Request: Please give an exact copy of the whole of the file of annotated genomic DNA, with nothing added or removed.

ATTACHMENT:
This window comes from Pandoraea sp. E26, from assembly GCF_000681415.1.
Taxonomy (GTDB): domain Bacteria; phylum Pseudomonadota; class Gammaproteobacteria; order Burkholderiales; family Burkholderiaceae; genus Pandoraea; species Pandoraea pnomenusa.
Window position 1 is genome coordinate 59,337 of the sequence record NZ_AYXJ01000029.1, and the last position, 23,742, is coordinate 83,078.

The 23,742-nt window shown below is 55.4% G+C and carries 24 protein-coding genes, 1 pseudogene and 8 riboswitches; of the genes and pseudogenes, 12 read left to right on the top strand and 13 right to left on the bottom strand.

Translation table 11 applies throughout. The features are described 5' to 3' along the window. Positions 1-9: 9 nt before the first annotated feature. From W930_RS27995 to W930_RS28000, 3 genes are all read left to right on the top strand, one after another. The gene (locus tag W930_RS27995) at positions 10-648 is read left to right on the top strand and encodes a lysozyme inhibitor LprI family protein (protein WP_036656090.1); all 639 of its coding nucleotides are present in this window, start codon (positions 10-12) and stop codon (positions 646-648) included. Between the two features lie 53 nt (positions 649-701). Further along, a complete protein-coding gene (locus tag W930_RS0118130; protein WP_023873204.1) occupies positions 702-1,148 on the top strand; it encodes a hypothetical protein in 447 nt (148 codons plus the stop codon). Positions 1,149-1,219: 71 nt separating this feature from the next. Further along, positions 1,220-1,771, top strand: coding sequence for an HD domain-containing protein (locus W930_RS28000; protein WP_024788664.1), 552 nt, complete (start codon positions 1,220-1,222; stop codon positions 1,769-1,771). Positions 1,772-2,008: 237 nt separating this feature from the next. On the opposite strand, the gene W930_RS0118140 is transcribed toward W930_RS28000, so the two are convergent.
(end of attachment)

This window comes from Pandoraea sp. E26, from assembly GCF_000681415.1.
Taxonomy (GTDB): domain Bacteria; phylum Pseudomonadota; class Gammaproteobacteria; order Burkholderiales; family Burkholderiaceae; genus Pandoraea; species Pandoraea pnomenusa.
Window position 1 is genome coordinate 59,337 of the sequence record NZ_AYXJ01000029.1, and the last position, 23,742, is coordinate 83,078.

The 23,742-nt window shown below is 55.4% G+C and carries 24 protein-coding genes, 1 pseudogene and 8 riboswitches; of the genes and pseudogenes, 12 read left to right on the top strand and 13 right to left on the bottom strand.

Translation table 11 applies throughout. The features are described 5' to 3' along the window. Positions 1-9: 9 nt before the first annotated feature. From W930_RS27995 to W930_RS28000, 3 genes are all read left to right on the top strand, one after another. The gene (locus tag W930_RS27995) at positions 10-648 is read left to right on the top strand and encodes a lysozyme inhibitor LprI family protein (protein WP_036656090.1); all 639 of its coding nucleotides are present in this window, start codon (positions 10-12) and stop codon (positions 646-648) included. Between the two features lie 53 nt (positions 649-701). Further along, a complete protein-coding gene (locus tag W930_RS0118130; protein WP_023873204.1) occupies positions 702-1,148 on the top strand; it encodes a hypothetical protein in 447 nt (148 codons plus the stop codon). Positions 1,149-1,219: 71 nt separating this feature from the next. Further along, positions 1,220-1,771, top strand: coding sequence for an HD domain-containing protein (locus W930_RS28000; protein WP_024788664.1), 552 nt, complete (start codon positions 1,220-1,222; stop codon positions 1,769-1,771). Positions 1,772-2,008: 237 nt separating this feature from the next. On the opposite strand, the gene W930_RS0118140 is transcribed toward W930_RS28000, so the two are convergent.